'Invisible' Hybrid Earthquake Caused Massive Tsunami in 2021, Scientists Say

CC BY 2.0 / ray_explores / Seismograph, San Juan Bautista Mission Seismograph, San Juan Bautista Mission
 Seismograph, San Juan Bautista Mission - Sputnik International, 1920, 13.02.2022
The 8.2-magnitude earthquake occurred about 15 km below Earth's surface.
Scientists have managed to finally identify the elusive earthquake that triggered a tsunami that spread thousands of kilometres from its epicentre through the North Atlantic, Pacific, and Indian oceans in August 2021.
As Live Science explains, while scientists originally believed that the tsunami in question was caused by a 7.5-magnitude earthquake detected near the South Sandwich Islands in the South Atlantic, its epicentre was simply too deep to cause a tsunami (about 47 km below the sea floor), and that the kind of the tectonic plate rupture that caused it (400 km long) “should have caused a much larger earthquake."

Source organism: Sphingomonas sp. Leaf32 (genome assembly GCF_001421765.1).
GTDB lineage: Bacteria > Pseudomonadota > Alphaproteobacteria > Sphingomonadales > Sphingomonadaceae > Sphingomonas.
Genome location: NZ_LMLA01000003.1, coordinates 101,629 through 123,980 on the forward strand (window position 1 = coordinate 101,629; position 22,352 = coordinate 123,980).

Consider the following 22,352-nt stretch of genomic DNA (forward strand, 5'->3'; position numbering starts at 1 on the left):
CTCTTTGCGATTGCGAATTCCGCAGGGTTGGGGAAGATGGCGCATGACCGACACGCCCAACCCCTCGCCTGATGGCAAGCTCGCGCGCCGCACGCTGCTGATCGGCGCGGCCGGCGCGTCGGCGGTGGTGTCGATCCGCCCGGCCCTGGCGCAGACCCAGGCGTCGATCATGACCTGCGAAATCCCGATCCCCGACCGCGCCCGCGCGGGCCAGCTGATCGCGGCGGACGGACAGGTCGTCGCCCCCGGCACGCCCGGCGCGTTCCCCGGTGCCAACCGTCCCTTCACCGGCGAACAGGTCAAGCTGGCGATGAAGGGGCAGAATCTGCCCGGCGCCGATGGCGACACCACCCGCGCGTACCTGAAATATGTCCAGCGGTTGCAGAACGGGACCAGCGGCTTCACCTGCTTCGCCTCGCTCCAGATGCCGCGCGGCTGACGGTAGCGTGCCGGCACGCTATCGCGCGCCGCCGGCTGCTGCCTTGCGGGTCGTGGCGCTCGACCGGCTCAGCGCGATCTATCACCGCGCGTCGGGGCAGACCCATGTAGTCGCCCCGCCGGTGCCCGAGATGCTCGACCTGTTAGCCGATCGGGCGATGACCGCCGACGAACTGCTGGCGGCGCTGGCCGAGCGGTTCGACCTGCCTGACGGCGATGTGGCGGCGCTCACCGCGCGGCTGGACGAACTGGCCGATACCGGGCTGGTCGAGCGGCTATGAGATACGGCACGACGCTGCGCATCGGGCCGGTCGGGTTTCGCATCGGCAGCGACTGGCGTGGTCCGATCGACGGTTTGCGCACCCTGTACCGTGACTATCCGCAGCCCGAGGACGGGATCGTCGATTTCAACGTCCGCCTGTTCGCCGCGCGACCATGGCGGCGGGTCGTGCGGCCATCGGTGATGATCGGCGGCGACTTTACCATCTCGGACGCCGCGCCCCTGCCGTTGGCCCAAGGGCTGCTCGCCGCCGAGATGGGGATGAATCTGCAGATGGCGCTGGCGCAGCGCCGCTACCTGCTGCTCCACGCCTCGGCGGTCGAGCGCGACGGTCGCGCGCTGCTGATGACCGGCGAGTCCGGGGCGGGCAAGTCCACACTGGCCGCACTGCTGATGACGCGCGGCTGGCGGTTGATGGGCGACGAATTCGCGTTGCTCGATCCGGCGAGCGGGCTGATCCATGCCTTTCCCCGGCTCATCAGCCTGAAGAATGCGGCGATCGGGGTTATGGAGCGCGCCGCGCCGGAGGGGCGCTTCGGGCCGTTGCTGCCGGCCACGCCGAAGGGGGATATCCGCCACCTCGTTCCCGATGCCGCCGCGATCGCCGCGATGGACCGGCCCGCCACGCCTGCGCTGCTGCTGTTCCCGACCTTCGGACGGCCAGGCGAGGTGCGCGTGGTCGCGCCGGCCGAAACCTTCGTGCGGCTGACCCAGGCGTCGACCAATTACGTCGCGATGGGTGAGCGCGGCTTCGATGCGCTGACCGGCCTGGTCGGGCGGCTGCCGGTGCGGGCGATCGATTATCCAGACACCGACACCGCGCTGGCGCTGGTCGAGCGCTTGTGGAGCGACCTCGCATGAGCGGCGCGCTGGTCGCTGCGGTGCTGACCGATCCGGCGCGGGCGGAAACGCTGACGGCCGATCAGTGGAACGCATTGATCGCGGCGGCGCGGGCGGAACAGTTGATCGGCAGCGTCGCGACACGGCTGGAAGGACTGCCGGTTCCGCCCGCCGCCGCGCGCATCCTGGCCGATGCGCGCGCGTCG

A new study that was published in the Geophysical Research Letters journal earlier this month suggests that the earthquake was actually a sequence of five “sub-quakes," and that the tsunami was caused by the third – an 8.2-magnitude“invisible” earthquake that occurred 15 km below Earth's surface.
"The third event is special because it was huge, and it was silent," Zhe Jia, a seismologist at the California Institute of Technology, said in a statement. "In the data we normally look at [for earthquake monitoring], it was almost invisible."
The quake apparently managed to avoid detection for so long because it was a hybrid of the deep rupture and slow tsunamigenic slip types of ocean earthquakes, with the latter often hard to detect despite being capable of releasing "just as much tectonic energy as a high-magnitude earthquake."
"With these complex earthquakes, the earthquake happens and we think, 'Oh, that wasn't so big, we don't have to worry.' And then the tsunami hits and causes a lot of damage," said Judith Hubbard, a geologist at the Earth Observatory of Singapore who was not involved in the study. "This study is a great example of how we can understand how these events work, and how we can detect them faster so we can have more warning in the future."
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